Gold is not dead.
Just ask Germany.
Germany’s Bundesbank recently announced that it best cryptocurrency index fund its transfer of $13 billion in gold bars that had been stored in vaults under Lower Manhattan, bringing the metal back home again. The country had started repatriating its gold in 2013 with the goal of storing 50% of its reserves in Frankfurt once again.
When the gold transfer is complete, Germany will have removed all the gold it stored in Paris, left behind only 13% of its reserves in London and approximately one-third of its reserves in New York.
With the rise of cryptocurrencies – such as bitcoin – and digital cash, such as PayPal, Apple Pay and other apps, there has been a steady drop in the use of physical cash, making the yellow metal feel downright archaic.
But gold holds a special status, stronger than even the couple twenties in your wallet right now. The precious metal offers a blanket of safety and security. It is seen as more trustworthy than any government-issued currency.
Just look at the euro – a currency for a union of countries that is threatening to tear apart. (Germany certainly feels better having its gold home again.)
Or even the U.S. dollar – a currency backed by roughly $20 trillion in debt.
Not only is gold alive and kicking, but it needs to play an important role in your portfolio…
Let me just start with this: I’m not a goldbug.
I’m a trader, first and foremost, and usually with a short time frame as my target. I was raised on the versatility of options and the quick trade for nice profits. I don’t care whether the market is bull, bear, or – shudder to think – range-bound. There’s always a way to make a profit if you know where to look.
But gold is a tricky thing.
It doesn’t pay a dividend, so there’s an opportunity cost associated with the metal.
However, when there is uncertainty in the market, shaky economic growth or geopolitical discord, gold shines as a safe haven in the storm. When stocks are getting hammered, investors will run to gold as a safe way to store some of their greenbacks rather than just converting it to cash and stuffing it under their mattresses.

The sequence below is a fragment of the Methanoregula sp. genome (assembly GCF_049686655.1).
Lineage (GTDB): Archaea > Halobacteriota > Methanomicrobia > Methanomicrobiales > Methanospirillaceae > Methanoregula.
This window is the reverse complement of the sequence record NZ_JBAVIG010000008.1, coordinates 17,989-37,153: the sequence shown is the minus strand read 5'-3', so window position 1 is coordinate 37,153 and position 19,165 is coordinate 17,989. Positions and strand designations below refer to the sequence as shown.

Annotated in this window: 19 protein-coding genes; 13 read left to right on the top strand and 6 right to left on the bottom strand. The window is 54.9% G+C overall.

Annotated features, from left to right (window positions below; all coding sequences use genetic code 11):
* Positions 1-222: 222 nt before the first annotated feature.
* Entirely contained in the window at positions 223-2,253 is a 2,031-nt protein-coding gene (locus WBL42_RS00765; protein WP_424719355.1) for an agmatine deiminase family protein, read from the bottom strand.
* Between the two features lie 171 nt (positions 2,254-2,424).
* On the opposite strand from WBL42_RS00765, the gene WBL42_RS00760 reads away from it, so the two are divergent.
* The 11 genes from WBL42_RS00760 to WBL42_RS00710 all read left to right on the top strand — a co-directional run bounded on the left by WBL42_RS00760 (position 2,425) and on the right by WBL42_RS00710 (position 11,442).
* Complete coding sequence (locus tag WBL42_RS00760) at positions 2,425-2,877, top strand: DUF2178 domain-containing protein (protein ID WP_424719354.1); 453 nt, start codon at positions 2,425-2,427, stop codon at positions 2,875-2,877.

And going by the way gold has been trading, it looks as if many investors aren’t too sure about this market rally.
In 2016, the price of gold rallied more than 8%, nearly keeping pace with the stock market, as the S&P 500 gained 9.5%.
In fact, the World Gold Council reported that gold demand rose 2% in 2016 to 4,309 tons, tagging a new three-year high.
And less than two months into the new year, we have gold up another 8%, beating the S&P’s gain of approximately 5% – which is noteworthy.
When stocks are strong and investors believe in the market rally, they are happy to abandon gold for high-flying stocks that promise a far better return.
For example, during the dot-com bubble, the S&P 500 rallied from January 1995 through September 2000 by more than 200%. In contrast, gold stumbled 27% during that same time period.
Or look at the market’s rally from October 2012 through January 2016, when the S&P 500 gained 37%, while the yellow metal tumbled 35%.
In short, when times are good, gold is the forgotten child left in time-out until he can learn to play well with the other assets.
And when times are bad, gold is the prodigal son offering security and protection.
So if the stock market is trading at all-time highs and regularly setting new records, why is gold still shining as a favorite?
The financial market has its fair share of potential stumbling blocks that could send everything tumbling sharply lower. Let’s look at a quick list:
Stocks are overvalued. We recently explained that, according to traditional measures, stocks are painfully overvalued, and we are setting up for a reversion to the mean.
Washington in turmoil. Our new president has promised a series of extreme moves that could have significant repercussions for both the U.S. market and the global market that could start with a sharp earnings slowdown.
The next exit in Europe. The EU and U.K. are stumbling their way through Brexit as well as major upcoming elections – Italy, Germany, the Netherlands and France. Furthermore, Europe’s growth has been largely overlooked by many investors and could become the next hot trade as they grow weary of drama in the U.S.
The derivatives nightmare. The U.S. is facing a collapse that could rival the fallout from the housing sector debacle as America’s top five banks have loaded up on derivatives tied to interest rates.
The Fed wild card. The latest transcripts from the Federal Open Market Committee meeting revealed that the Federal Reserve is looking to lift interest rates “fairly soon.” Higher interest rates will suck money out of the economy as it costs more to service our mounting debt. Higher interest rates also have a tendency to crush stock rallies.
Investors are closely watching these issues, waiting for one